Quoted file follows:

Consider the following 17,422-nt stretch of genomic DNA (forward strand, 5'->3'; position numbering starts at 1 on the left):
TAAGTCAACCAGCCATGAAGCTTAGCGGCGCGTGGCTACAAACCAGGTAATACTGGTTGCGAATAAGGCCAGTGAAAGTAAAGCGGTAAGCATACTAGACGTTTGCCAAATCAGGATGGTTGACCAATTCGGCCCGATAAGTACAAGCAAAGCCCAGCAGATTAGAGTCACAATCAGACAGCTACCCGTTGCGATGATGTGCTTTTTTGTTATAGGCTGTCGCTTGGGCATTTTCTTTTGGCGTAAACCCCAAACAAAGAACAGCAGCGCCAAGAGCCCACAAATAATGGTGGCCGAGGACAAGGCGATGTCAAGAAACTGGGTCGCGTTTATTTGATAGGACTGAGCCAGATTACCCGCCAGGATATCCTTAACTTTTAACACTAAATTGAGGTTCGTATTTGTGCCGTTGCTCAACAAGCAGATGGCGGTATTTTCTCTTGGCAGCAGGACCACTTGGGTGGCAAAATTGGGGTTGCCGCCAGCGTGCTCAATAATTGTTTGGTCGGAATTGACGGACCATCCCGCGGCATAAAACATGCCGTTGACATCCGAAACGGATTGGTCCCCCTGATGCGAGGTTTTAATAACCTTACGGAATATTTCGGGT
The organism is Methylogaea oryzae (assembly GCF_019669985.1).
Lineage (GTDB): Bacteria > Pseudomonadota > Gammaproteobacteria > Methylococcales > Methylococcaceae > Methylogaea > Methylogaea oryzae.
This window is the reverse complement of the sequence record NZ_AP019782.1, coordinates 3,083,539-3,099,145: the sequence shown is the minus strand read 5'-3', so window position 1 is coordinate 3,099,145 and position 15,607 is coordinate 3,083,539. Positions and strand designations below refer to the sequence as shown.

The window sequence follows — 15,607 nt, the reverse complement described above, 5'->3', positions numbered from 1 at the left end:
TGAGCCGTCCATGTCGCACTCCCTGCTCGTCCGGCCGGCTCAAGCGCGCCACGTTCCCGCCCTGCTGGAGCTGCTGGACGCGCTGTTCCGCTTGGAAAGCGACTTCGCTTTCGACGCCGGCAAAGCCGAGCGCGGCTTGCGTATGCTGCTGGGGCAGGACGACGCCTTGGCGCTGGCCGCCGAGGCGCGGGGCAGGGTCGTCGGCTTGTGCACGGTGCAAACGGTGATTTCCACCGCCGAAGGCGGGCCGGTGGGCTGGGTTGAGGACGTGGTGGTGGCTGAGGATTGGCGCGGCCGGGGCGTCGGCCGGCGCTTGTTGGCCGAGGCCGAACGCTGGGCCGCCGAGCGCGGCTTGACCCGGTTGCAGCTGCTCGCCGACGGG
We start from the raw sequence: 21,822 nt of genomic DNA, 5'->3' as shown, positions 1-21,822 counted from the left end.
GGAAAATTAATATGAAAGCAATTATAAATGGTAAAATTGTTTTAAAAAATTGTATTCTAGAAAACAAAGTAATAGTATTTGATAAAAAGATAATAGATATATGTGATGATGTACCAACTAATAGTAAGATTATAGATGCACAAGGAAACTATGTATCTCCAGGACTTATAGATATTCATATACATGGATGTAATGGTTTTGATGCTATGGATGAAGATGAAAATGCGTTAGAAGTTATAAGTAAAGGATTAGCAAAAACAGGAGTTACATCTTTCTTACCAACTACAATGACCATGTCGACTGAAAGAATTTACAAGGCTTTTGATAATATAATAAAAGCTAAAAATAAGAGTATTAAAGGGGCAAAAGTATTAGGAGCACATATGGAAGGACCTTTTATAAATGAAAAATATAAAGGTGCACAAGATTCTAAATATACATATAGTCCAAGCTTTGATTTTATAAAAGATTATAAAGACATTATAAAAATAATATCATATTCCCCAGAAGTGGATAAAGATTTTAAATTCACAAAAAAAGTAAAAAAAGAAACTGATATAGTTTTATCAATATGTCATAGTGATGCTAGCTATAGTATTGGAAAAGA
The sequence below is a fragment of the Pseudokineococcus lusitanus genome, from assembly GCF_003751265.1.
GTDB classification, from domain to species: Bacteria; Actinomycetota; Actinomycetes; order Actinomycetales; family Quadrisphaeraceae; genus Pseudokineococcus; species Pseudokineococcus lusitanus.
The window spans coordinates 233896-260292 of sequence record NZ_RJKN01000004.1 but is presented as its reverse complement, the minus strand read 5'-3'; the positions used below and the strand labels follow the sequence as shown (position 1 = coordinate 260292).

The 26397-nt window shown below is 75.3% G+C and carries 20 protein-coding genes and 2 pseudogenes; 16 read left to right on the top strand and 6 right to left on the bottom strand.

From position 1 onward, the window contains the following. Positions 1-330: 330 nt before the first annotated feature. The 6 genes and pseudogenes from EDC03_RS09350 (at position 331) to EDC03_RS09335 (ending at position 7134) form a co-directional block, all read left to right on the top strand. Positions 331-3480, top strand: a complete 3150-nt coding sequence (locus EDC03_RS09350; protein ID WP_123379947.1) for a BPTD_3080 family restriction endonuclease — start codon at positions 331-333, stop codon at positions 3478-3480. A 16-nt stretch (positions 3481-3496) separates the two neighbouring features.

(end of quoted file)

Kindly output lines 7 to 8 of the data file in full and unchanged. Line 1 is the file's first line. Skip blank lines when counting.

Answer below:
TGAGCCGTCCATGTCGCACTCCCTGCTCGTCCGGCCGGCTCAAGCGCGCCACGTTCCCGCCCTGCTGGAGCTGCTGGACGCGCTGTTCCGCTTGGAAAGCGACTTCGCTTTCGACGCCGGCAAAGCCGAGCGCGGCTTGCGTATGCTGCTGGGGCAGGACGACGCCTTGGCGCTGGCCGCCGAGGCGCGGGGCAGGGTCGTCGGCTTGTGCACGGTGCAAACGGTGATTTCCACCGCCGAAGGCGGGCCGGTGGGCTGGGTTGAGGACGTGGTGGTGGCTGAGGATTGGCGCGGCCGGGGCGTCGGCCGGCGCTTGTTGGCCGAGGCCGAACGCTGGGCCGCCGAGCGCGGCTTGACCCGGTTGCAGCTGCTCGCCGACGGG
We start from the raw sequence: 21,822 nt of genomic DNA, 5'->3' as shown, positions 1-21,822 counted from the left end.